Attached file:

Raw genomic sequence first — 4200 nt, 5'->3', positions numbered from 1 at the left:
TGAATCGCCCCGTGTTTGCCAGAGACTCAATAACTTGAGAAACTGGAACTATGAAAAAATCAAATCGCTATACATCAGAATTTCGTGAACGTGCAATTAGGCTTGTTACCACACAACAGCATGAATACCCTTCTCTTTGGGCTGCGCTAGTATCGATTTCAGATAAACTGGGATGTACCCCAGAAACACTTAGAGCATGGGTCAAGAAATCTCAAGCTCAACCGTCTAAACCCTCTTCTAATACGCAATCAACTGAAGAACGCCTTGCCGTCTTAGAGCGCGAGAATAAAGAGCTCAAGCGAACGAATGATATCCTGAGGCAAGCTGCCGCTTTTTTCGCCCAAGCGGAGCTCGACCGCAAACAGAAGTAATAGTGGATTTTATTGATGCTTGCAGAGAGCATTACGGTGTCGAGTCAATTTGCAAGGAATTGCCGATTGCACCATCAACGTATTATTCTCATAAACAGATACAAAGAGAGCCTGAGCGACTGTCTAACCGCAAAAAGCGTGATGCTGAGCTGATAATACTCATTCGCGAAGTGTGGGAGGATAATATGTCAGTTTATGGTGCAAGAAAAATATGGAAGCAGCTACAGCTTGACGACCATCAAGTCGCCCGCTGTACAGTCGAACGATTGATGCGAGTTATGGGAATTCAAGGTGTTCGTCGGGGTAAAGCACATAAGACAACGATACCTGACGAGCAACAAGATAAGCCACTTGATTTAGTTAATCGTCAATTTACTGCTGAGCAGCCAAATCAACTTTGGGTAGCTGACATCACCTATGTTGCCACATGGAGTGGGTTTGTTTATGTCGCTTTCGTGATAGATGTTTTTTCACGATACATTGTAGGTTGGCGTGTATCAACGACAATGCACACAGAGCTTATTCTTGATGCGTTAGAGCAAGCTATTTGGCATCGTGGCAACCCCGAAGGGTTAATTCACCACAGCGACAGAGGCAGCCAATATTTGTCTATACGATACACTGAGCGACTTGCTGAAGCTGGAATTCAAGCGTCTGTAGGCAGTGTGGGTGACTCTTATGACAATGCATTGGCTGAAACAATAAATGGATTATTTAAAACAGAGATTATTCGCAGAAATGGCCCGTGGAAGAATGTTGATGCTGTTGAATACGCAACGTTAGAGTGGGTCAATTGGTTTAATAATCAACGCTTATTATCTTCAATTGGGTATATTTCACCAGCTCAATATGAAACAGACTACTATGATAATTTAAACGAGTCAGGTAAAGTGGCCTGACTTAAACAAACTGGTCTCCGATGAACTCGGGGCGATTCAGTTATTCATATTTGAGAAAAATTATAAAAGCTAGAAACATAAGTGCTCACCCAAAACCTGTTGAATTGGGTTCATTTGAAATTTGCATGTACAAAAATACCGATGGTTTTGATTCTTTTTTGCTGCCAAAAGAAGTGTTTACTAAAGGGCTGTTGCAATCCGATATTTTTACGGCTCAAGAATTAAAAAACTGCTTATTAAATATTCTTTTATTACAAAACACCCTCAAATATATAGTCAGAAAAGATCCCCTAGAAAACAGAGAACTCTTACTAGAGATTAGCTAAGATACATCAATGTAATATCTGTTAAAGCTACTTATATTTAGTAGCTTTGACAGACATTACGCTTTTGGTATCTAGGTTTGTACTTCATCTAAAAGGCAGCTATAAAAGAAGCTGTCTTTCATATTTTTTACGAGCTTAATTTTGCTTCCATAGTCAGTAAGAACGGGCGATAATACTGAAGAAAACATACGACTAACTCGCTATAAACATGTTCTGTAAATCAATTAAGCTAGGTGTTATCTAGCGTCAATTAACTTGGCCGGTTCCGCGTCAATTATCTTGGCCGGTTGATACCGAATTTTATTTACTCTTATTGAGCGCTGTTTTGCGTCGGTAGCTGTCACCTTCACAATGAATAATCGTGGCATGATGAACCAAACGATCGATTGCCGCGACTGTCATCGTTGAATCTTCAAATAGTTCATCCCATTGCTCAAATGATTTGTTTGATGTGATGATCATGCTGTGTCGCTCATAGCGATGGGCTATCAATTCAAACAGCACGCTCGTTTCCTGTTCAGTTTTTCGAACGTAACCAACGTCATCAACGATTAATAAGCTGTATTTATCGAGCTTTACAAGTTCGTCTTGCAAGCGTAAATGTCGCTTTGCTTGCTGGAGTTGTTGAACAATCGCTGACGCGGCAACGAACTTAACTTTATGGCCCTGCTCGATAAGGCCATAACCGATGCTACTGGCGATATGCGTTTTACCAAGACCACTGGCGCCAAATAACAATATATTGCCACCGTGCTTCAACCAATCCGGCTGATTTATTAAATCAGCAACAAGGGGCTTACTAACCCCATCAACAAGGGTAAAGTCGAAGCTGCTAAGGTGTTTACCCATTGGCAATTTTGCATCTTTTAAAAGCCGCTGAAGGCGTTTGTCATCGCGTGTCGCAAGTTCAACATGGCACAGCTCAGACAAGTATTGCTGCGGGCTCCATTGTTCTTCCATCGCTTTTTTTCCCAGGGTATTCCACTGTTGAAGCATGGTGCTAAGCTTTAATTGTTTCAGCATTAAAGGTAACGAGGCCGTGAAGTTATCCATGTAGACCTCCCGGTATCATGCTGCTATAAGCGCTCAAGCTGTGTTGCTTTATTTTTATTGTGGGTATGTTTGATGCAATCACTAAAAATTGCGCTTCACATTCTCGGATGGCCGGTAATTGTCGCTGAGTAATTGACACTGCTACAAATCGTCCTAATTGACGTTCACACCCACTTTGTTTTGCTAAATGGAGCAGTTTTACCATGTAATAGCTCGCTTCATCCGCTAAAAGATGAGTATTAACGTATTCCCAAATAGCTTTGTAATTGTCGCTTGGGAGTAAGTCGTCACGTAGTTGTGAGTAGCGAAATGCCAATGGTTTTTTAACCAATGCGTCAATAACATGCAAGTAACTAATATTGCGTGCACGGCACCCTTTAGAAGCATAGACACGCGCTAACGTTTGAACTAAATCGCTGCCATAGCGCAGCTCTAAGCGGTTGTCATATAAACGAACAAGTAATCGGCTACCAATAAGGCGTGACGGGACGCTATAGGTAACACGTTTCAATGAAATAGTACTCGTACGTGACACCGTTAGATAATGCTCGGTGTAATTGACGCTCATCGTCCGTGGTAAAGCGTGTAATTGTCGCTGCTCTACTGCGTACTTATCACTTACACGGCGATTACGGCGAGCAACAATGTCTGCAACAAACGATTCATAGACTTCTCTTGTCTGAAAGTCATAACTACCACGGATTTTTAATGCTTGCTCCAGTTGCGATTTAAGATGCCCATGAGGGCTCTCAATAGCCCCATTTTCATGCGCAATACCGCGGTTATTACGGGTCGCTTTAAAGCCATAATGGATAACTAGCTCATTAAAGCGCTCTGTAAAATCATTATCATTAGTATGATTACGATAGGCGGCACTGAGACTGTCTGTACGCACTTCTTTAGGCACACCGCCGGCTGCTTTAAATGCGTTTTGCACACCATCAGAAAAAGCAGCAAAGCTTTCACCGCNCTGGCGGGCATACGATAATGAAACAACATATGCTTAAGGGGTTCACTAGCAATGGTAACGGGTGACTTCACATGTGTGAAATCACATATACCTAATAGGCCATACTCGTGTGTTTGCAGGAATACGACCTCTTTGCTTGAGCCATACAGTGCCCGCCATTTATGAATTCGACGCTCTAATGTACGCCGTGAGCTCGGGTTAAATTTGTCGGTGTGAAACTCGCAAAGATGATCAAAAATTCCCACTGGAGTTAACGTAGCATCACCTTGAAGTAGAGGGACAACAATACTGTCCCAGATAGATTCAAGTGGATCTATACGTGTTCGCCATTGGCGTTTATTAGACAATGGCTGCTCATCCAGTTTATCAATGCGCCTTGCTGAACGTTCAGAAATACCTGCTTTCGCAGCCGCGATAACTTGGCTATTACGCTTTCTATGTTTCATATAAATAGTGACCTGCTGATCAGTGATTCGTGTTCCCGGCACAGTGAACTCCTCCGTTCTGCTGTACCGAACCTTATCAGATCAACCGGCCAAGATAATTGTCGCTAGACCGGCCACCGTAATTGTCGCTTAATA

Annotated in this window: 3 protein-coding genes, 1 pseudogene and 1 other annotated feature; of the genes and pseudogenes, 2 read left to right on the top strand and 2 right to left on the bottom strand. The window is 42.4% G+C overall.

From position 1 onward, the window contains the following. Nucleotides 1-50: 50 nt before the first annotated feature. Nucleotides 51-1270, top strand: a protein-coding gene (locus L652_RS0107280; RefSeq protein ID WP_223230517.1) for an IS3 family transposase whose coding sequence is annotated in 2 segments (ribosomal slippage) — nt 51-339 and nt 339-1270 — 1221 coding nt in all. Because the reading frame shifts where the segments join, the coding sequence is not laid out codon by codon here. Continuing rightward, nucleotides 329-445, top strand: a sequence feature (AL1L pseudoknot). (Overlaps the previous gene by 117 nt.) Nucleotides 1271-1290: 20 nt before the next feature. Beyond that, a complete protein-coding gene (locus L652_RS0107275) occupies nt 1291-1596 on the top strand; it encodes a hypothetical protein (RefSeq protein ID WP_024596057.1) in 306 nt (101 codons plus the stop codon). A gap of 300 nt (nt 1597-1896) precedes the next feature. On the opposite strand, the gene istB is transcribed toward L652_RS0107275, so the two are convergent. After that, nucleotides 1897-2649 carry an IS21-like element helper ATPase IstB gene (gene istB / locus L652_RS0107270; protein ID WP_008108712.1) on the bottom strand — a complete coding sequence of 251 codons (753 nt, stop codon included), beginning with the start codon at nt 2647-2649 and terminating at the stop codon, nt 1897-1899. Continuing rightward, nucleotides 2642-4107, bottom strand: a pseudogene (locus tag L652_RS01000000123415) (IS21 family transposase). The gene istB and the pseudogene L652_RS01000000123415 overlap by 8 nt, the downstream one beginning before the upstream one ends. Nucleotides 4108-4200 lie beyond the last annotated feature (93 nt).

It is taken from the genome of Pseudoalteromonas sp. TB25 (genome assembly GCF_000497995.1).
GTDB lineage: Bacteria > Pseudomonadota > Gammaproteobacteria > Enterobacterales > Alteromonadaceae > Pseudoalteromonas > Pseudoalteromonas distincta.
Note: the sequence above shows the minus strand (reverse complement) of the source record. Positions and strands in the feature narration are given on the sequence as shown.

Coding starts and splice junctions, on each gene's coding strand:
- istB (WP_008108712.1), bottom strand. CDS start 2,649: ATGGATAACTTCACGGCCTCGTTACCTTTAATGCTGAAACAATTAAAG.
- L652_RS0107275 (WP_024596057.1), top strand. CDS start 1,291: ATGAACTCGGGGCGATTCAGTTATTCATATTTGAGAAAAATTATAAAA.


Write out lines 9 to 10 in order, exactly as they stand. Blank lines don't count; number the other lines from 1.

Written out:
- istB (WP_008108712.1), bottom strand. CDS start 2,649: ATGGATAACTTCACGGCCTCGTTACCTTTAATGCTGAAACAATTAAAG.
- L652_RS0107275 (WP_024596057.1), top strand. CDS start 1,291: ATGAACTCGGGGCGATTCAGTTATTCATATTTGAGAAAAATTATAAAA.